U.S. Secretary of State Antony J. Blinken met virtually on Wednesday with foreign ministers from the Caribbean Community (CARICOM) member states “to demonstrate the United States’ commitment to working with all countries in the region to advance bilateral and regional interests.”
The State Department said foreign ministers from Antigua & Barbuda, The Bahamas, Barbados, Belize, Dominica, Grenada, Guyana, Jamaica, Haiti, St. Lucia, St. Kitts & Nevis, Suriname, and Trinidad & Tobago participated in the event, along with the Minister of State for Foreign Affairs of St. Vincent & the Grenadines.
“Secretary Blinken emphasized the strong partnership between the United States and the Caribbean, plans to manage the COVID-19 pandemic and promote a regional economic recovery, cooperation on increasing climate resilience, and continued collaborations on strengthening security, democratic values and human rights,” said the U.S. State Department in a statement.
The meeting came ahead of President Joe Biden’s invitation of two Caribbean prime ministers to his “Leaders Summit on Climate” to take place virtually at the White House on Thursday and Friday.
A White House statement said Antigua and Barbuda Prime Minister Gaston Browne and his Jamaican counterpart, Andrew Holness, are invited to the summit among 40 world leaders.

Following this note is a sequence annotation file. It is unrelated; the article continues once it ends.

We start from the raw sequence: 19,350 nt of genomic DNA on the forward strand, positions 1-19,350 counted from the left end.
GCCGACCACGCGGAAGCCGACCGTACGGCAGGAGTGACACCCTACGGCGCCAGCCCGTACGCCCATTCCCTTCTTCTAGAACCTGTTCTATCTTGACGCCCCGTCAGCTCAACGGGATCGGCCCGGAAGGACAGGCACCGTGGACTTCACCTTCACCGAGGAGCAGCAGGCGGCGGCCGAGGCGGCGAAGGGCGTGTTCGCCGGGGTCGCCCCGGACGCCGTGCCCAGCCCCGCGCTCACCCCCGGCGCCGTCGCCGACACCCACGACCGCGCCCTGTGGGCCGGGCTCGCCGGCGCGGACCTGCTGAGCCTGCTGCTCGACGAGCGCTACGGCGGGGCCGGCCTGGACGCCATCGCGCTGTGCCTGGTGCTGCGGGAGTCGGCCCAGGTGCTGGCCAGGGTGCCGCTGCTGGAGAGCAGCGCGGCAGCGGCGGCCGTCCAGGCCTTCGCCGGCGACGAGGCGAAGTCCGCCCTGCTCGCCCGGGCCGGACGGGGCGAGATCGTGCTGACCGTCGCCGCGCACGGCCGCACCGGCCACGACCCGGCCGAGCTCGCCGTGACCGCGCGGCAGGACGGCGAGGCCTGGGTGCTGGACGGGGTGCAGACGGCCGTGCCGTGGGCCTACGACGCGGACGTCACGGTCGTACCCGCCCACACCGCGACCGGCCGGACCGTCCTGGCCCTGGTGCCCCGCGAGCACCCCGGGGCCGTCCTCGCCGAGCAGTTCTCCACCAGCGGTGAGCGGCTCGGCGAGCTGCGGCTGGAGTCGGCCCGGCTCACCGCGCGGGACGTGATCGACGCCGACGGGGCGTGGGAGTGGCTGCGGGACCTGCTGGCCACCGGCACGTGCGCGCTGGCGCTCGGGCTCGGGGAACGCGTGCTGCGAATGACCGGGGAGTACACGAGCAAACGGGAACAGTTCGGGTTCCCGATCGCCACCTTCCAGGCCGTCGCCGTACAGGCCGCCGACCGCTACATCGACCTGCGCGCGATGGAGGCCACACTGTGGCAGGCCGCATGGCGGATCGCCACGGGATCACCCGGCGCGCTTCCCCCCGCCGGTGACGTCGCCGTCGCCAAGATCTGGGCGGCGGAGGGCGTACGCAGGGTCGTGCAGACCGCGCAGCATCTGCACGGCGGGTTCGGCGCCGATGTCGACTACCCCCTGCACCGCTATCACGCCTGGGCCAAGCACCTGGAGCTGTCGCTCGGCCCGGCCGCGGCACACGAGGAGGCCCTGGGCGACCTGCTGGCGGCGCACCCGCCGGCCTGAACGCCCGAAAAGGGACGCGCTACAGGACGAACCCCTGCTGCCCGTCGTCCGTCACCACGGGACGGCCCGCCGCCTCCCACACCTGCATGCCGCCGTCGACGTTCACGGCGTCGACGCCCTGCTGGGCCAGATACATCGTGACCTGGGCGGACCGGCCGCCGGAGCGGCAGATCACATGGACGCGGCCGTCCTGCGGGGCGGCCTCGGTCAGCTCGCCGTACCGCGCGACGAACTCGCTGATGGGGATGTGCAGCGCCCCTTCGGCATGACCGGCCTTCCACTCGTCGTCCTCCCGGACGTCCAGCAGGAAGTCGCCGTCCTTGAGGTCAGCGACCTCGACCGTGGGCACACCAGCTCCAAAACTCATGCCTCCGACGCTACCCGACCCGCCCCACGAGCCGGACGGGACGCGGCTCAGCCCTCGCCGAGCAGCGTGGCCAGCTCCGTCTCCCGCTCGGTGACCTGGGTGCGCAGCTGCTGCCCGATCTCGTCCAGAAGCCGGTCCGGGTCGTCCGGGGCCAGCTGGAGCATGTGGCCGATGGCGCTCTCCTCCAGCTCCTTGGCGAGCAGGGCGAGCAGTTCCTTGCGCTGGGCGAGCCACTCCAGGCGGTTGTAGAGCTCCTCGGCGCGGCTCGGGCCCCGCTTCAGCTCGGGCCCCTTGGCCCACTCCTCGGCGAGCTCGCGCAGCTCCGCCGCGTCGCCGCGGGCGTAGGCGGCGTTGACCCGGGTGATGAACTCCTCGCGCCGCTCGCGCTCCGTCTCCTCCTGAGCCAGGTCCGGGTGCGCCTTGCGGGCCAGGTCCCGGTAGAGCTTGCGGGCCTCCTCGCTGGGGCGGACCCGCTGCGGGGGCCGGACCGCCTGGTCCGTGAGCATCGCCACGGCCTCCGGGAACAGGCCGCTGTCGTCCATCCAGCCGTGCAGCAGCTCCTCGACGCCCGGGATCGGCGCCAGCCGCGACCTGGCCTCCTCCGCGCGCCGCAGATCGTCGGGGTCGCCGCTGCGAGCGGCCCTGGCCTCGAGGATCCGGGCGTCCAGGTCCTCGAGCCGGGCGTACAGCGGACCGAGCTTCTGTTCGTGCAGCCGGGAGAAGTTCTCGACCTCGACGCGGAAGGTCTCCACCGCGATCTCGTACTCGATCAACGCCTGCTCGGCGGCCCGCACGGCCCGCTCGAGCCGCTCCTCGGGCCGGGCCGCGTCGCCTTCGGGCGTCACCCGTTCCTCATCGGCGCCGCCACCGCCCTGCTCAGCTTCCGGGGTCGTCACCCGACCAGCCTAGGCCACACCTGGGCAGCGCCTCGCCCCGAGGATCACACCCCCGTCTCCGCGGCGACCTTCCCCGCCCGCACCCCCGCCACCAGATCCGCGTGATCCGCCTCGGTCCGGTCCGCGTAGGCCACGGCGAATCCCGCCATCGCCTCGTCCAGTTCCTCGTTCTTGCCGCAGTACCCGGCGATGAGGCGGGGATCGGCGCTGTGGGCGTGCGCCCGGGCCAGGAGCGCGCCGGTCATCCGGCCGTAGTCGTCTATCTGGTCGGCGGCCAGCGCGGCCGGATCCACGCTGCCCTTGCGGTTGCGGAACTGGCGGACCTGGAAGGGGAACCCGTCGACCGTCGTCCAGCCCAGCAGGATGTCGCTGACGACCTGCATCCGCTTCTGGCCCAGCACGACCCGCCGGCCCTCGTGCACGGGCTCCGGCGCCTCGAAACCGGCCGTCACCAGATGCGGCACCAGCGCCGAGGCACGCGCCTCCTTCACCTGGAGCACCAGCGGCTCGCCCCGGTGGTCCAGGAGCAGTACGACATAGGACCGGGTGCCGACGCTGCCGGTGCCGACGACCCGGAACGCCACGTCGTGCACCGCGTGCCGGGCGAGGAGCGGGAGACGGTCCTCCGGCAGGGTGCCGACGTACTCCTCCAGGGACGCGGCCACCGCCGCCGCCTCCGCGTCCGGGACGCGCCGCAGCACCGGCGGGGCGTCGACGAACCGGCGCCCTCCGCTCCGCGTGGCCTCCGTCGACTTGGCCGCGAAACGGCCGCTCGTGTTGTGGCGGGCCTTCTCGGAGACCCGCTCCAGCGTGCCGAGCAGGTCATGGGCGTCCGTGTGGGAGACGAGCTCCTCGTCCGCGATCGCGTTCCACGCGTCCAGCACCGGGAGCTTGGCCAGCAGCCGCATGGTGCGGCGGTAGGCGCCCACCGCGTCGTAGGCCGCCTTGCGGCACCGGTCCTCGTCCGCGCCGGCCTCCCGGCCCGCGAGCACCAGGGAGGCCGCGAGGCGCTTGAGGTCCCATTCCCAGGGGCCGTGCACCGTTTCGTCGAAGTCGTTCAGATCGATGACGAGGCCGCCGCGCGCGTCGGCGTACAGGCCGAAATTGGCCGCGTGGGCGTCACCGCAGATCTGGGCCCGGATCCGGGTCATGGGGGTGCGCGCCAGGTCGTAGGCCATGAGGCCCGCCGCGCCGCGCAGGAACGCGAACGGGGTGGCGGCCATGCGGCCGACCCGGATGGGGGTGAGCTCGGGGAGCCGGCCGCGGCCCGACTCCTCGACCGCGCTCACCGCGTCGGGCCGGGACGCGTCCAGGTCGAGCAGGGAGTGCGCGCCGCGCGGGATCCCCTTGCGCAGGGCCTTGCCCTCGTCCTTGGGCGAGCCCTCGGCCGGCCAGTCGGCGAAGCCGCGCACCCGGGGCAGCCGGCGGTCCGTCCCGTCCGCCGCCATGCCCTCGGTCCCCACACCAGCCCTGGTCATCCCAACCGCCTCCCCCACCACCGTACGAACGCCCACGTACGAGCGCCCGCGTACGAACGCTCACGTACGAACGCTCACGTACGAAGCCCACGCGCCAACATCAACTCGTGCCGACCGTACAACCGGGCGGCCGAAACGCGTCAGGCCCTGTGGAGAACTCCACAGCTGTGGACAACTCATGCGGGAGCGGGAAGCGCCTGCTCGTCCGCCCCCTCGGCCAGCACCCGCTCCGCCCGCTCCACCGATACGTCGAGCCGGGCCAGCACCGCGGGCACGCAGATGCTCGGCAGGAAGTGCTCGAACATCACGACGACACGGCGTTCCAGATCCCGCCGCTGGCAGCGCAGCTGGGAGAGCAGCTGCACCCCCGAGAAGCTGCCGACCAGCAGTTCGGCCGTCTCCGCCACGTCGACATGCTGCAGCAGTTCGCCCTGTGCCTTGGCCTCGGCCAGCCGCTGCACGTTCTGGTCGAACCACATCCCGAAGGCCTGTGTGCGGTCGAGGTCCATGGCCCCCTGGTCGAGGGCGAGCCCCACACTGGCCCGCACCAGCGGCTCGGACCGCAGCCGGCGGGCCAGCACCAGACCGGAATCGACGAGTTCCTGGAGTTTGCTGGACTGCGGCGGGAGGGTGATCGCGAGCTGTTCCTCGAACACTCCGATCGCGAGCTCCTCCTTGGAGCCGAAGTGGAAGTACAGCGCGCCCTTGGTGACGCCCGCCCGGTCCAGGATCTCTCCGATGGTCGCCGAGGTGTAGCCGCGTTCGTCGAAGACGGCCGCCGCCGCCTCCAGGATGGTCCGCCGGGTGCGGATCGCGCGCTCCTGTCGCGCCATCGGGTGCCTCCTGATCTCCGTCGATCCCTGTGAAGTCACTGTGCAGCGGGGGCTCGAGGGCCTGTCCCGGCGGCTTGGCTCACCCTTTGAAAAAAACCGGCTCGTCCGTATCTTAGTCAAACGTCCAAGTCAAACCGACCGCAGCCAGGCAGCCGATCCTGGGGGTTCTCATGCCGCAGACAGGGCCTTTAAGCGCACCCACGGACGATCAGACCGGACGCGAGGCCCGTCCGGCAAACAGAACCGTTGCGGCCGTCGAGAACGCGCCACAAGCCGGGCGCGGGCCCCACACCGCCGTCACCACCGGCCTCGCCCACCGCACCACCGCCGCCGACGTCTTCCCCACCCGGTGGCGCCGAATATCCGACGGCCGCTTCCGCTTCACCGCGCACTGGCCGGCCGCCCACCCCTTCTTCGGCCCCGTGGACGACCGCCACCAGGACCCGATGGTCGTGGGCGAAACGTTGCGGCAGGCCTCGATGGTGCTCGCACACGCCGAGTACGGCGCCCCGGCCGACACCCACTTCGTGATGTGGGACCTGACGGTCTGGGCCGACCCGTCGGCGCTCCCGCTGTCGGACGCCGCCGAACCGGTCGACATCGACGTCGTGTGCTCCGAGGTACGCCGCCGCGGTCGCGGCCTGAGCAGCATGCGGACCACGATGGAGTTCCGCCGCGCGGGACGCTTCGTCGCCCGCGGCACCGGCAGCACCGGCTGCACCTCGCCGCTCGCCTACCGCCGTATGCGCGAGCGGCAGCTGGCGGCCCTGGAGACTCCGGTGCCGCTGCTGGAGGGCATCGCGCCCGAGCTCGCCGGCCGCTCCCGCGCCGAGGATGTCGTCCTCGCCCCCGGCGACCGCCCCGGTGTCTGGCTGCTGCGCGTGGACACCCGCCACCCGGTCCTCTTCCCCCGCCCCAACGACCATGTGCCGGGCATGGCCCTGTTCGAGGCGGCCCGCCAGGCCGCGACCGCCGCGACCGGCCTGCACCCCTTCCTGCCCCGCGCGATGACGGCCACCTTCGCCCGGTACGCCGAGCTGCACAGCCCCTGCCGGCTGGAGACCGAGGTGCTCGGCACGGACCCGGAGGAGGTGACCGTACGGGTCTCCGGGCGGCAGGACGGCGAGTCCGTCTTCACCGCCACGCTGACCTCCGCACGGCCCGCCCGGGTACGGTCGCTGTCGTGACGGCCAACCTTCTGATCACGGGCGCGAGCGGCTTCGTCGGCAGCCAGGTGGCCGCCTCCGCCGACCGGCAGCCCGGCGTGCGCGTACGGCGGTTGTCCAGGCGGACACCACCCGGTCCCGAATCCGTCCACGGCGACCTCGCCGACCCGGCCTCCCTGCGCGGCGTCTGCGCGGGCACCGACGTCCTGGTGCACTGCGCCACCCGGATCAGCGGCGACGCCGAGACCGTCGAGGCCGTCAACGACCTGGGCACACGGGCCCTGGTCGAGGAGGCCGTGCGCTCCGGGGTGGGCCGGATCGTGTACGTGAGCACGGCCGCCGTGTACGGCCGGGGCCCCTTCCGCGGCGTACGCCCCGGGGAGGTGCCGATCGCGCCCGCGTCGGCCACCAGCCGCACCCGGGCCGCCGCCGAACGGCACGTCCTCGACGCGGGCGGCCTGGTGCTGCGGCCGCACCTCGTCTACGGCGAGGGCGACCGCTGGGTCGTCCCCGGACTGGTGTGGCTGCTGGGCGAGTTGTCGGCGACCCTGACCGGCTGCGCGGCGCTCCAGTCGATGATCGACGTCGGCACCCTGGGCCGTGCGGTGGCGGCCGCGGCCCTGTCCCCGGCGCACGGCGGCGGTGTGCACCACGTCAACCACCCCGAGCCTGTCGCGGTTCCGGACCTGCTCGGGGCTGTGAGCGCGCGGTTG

The White House noted that President Biden “took action” his first day in office to return the United States to the Paris Agreement on Climate Change.
Days later, on Jan. 27, he announced that he would soon convene a leaders summit “to galvanize efforts by the major economies to tackle the climate crisis,” the White House said.
It said that the “Leaders Summit on Climate” will underscore the urgency – and the economic benefits – of stronger climate action.
“It will be a key milestone on the road to the United Nations Climate Change Conference (COP26) this November in Glasgow (Scotland),” the statement said.
In recent years, it said scientists have underscored the need to limit planetary warming to 1.5 degrees Celsius in order to stave off the worst impacts of climate change.
“A key goal of both the ‘Leaders Summit’ and COP26 will be to catalyze efforts that keep that 1.5-degree goal within reach,” the White House said. “The summit will also highlight examples of how enhanced climate ambition will create good paying jobs, advance innovative technologies, and help vulnerable countries adapt to climate impacts.”
By the time of the summit, the White House said the United States will announce an ambitious 2030 emissions target as its new “Nationally Determined Contribution” under the Paris Agreement.
In his invitation, Biden urged leaders to use the summit as “an opportunity to outline how their countries also will contribute to stronger climate ambition.”